If you want to do this and increase your chances of success, I believe it will take a Heavenly Education. In the chapter after the next one, we will talk about the difference between a Heavenly Education and a regular education. By the way, in this book I use regular education and training and stuff education interchangeably.

The truth is, the right kind of education won’t create a problem of too many degrees chasing too few jobs, because the right kind of education will give a person versatile skills and the mental capacity to learn how to create opportunity even where none seemed to exist. Mind you, the right kind of education is not necessarily the same for everyone—it should be within the framework of a person’s particular talents.

It is worth noting that many jobs don’t require a degree yet pay very well and are very rewarding. There’s nothing wrong with graduating with a degree and getting one of those jobs. You’ll know that you got the right kind of education and that the skills and knowledge you acquired, combined with an ability to analyze and think well, will still help you excel.

In the end, if you get the wrong kind of education at the wrong price, it may turn into a big disappointment. If you even get the wrong education at a cheap price, it will still be a big disappointment. On the other hand, the right education at the right price will benefit you no matter what.

That is why the first part of the book is dedicated to defining what a great education is. That is the starting point, and it is what you must know before anything else. Until you know there is enough worth in the education you are pursuing, there is no point in looking at price.

Welcome to the new millennium, where any old degree at any price is no longer worth it. We are fast becoming a global economy with fierce competition for the better paying jobs. You aren’t only in competition with American students.

Once you can see how to ensure that you will get an education worth something, then later in the book we’ll look at lowering the cost. The case I will make is that if you get an education that is worth something, and you learn to rely on the Lord, there will be nothing to fear—you will be fine.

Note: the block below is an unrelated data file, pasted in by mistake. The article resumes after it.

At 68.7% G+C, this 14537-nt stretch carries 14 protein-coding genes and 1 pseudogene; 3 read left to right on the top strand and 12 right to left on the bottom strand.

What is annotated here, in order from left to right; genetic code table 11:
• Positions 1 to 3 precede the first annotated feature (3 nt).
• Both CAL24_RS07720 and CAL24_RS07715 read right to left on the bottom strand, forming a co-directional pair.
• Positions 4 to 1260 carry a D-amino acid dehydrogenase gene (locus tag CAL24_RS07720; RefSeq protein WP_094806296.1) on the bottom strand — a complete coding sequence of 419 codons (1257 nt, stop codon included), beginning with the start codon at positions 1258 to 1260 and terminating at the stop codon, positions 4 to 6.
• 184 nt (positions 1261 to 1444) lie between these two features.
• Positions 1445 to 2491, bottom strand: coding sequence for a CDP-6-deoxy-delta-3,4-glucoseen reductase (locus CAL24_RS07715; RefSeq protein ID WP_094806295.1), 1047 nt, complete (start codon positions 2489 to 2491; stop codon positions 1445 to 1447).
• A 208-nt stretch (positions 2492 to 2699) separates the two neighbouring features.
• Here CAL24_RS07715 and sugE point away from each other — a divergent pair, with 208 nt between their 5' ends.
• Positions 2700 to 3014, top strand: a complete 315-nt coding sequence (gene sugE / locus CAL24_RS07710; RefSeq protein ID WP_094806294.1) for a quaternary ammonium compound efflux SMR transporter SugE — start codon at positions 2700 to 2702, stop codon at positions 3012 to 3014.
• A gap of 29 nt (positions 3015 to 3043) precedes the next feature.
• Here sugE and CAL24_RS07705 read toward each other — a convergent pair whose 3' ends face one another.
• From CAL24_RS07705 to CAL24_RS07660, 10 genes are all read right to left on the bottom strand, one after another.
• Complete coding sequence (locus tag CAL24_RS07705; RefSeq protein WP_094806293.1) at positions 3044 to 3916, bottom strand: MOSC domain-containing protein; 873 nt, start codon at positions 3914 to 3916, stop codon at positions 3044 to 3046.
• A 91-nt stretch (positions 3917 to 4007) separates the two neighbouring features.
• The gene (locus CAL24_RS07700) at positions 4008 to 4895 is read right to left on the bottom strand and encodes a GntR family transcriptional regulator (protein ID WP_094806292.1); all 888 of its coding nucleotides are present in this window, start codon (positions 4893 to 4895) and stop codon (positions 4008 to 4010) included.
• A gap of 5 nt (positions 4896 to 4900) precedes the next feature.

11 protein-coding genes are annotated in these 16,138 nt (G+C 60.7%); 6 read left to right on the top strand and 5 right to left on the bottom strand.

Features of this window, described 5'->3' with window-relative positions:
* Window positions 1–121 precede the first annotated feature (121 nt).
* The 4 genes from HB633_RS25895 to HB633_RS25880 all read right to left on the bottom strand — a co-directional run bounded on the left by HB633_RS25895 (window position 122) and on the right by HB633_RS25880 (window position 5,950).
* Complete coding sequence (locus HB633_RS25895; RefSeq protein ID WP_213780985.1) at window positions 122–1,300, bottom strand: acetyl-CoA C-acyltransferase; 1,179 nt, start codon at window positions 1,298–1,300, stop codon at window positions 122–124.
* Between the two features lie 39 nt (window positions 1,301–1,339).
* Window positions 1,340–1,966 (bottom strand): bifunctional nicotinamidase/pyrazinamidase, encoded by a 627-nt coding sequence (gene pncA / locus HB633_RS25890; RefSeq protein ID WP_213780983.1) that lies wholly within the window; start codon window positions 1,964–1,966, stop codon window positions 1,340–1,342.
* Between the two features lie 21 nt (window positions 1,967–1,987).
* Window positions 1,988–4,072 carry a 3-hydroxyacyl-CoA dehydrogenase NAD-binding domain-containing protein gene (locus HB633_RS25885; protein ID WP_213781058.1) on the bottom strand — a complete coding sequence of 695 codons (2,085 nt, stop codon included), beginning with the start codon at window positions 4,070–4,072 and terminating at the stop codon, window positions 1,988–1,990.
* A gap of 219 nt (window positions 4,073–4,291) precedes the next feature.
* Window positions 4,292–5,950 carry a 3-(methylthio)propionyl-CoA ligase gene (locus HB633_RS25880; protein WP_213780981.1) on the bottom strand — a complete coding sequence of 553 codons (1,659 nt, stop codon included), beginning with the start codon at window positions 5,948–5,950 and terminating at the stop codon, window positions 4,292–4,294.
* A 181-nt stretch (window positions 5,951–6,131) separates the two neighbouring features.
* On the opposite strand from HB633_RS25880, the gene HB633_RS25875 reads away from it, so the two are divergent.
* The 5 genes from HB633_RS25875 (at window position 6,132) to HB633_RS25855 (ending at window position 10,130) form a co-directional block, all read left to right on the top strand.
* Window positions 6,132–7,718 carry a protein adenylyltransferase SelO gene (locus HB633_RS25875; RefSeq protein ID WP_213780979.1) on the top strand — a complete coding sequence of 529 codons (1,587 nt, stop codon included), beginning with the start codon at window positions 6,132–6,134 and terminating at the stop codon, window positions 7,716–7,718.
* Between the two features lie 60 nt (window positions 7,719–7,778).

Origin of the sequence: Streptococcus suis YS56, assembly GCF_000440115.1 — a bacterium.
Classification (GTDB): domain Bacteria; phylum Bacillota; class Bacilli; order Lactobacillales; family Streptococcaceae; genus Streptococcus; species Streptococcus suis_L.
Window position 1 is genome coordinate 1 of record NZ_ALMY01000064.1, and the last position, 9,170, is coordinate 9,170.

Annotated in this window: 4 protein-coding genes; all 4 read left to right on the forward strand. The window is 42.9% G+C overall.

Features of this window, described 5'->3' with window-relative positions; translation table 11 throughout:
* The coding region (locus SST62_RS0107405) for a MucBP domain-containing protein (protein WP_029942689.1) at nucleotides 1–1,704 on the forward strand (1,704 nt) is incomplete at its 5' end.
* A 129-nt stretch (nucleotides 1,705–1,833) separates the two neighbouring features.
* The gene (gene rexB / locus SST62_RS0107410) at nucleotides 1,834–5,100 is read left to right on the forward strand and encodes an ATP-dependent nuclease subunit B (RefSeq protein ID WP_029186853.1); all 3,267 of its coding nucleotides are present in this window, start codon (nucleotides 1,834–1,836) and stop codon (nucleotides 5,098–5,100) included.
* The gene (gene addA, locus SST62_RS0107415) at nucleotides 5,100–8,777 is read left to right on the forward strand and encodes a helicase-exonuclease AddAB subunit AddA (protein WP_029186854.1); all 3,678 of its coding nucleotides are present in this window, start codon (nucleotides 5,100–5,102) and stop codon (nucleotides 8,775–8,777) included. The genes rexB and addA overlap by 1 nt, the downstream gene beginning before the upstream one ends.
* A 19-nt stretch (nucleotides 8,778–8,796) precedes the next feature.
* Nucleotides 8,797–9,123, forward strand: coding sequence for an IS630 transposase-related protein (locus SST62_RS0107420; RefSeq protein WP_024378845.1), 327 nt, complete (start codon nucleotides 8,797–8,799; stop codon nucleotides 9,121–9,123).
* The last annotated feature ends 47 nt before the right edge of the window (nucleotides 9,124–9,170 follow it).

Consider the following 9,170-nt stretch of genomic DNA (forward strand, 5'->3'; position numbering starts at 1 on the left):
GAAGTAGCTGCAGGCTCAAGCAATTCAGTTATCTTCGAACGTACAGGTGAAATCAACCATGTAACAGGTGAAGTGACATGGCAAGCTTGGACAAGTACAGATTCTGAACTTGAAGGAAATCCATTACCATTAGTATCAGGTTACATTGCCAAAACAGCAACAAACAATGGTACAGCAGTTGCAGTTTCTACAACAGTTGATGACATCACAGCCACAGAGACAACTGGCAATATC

One of the problems with people and jobs is that they don’t understand economics very well. Their only concern is for getting their slice of the economic pie, as understood by themselves and the rest of the masses. They are only concerned with the distribution and redistribution of what currently exists, and how to train and get one of the jobs that those in charge are willing to “hand out.”

One of the things that they don’t understand is that we unintentionally limit the portion of the pie we receive. We even limit what we perceive to be the whole size of the pie. While there is only so much of any one thing that people need, there are plenty of other things that haven’t been discovered. There are new products and services that haven’t been offered yet. There are niches that are underserved, just waiting to be discovered and filled. We can always make the pie bigger.

There are usually at least two options. If we lose jobs to other countries, we can retool and get more competitive, or we can make new and different jobs. It just takes the right mentality and the right education.

You need an education that will help you understand this and help you develop some skills that support this idea. If you get any old degree, you would be right to be very concerned about the future. If you receive the proper education and preparation, there will be nothing to fear.

We’ve gone over some of the serious financial problems that can occur in pursuing a degree, and that is part of what makes many modern degrees not worth much. To avoid all of those problems, you really need a Heavenly Education. A Heavenly Education doesn’t just prepare you to face the future; it prepares you to shape the future.